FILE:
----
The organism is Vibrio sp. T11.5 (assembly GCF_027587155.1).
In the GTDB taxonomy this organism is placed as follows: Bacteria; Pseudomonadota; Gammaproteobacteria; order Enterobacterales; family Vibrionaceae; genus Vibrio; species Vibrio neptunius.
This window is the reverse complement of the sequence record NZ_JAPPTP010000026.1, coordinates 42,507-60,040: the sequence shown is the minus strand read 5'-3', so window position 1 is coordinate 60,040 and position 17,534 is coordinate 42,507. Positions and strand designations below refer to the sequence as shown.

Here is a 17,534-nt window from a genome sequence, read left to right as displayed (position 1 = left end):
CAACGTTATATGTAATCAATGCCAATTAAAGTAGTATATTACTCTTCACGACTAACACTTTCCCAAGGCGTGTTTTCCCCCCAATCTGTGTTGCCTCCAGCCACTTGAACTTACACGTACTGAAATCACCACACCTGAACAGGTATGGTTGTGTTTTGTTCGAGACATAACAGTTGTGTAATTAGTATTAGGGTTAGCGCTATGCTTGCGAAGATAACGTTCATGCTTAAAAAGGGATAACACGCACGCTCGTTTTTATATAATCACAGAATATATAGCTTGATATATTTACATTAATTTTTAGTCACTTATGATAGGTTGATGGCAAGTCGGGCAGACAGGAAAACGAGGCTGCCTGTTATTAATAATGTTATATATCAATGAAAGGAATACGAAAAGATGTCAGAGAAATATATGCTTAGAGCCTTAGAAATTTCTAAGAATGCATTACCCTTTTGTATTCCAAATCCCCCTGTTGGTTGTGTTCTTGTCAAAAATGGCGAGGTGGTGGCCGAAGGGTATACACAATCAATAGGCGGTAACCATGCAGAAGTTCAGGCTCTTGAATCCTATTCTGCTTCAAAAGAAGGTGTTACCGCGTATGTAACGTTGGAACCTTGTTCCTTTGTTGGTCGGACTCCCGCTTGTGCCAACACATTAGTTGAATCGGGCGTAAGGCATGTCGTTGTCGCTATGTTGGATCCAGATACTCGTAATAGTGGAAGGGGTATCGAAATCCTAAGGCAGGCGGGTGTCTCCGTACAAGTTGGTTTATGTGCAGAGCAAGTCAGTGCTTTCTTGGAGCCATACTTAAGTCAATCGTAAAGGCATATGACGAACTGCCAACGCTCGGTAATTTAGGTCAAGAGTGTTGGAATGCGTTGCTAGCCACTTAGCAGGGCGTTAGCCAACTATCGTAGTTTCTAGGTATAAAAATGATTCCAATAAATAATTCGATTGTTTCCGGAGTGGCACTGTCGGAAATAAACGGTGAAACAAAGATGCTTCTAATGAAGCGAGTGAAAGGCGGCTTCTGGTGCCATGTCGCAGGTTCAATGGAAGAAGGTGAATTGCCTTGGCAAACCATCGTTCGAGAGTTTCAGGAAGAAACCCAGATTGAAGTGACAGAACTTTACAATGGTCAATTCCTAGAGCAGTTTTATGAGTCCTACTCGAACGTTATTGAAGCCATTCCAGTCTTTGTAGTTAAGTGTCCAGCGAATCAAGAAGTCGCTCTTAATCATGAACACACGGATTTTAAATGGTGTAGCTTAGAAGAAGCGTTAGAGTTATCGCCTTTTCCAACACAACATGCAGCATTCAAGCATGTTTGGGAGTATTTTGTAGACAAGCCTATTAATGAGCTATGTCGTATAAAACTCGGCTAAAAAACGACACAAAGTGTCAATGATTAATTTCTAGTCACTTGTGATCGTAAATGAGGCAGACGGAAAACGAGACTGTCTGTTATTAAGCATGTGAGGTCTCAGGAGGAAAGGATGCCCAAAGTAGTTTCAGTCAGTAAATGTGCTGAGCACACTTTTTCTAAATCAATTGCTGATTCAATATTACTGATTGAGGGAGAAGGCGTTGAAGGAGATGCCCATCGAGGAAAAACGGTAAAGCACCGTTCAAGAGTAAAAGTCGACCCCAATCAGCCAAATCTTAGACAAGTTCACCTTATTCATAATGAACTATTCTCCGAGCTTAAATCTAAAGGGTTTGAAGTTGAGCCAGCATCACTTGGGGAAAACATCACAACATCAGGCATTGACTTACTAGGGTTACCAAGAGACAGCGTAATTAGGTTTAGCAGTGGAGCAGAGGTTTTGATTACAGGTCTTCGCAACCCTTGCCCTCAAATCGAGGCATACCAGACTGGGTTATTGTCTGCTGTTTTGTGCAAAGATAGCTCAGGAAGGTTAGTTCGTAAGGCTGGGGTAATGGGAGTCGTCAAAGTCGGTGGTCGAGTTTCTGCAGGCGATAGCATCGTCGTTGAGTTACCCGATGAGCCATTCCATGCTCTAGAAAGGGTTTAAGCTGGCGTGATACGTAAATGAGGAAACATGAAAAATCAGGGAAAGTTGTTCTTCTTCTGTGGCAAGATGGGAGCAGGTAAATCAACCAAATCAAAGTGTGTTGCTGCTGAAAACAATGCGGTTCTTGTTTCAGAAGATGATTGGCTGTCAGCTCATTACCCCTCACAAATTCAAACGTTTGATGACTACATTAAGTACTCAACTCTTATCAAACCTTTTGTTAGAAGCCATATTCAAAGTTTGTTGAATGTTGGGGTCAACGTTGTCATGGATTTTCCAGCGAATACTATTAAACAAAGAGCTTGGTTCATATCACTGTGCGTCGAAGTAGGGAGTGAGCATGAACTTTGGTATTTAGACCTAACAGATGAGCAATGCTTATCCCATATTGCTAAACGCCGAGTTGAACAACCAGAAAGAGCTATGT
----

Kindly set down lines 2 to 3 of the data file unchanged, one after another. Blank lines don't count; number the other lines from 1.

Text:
In the GTDB taxonomy this organism is placed as follows: Bacteria; Pseudomonadota; Gammaproteobacteria; order Enterobacterales; family Vibrionaceae; genus Vibrio; species Vibrio neptunius.
This window is the reverse complement of the sequence record NZ_JAPPTP010000026.1, coordinates 42,507-60,040: the sequence shown is the minus strand read 5'-3', so window position 1 is coordinate 60,040 and position 17,534 is coordinate 42,507. Positions and strand designations below refer to the sequence as shown.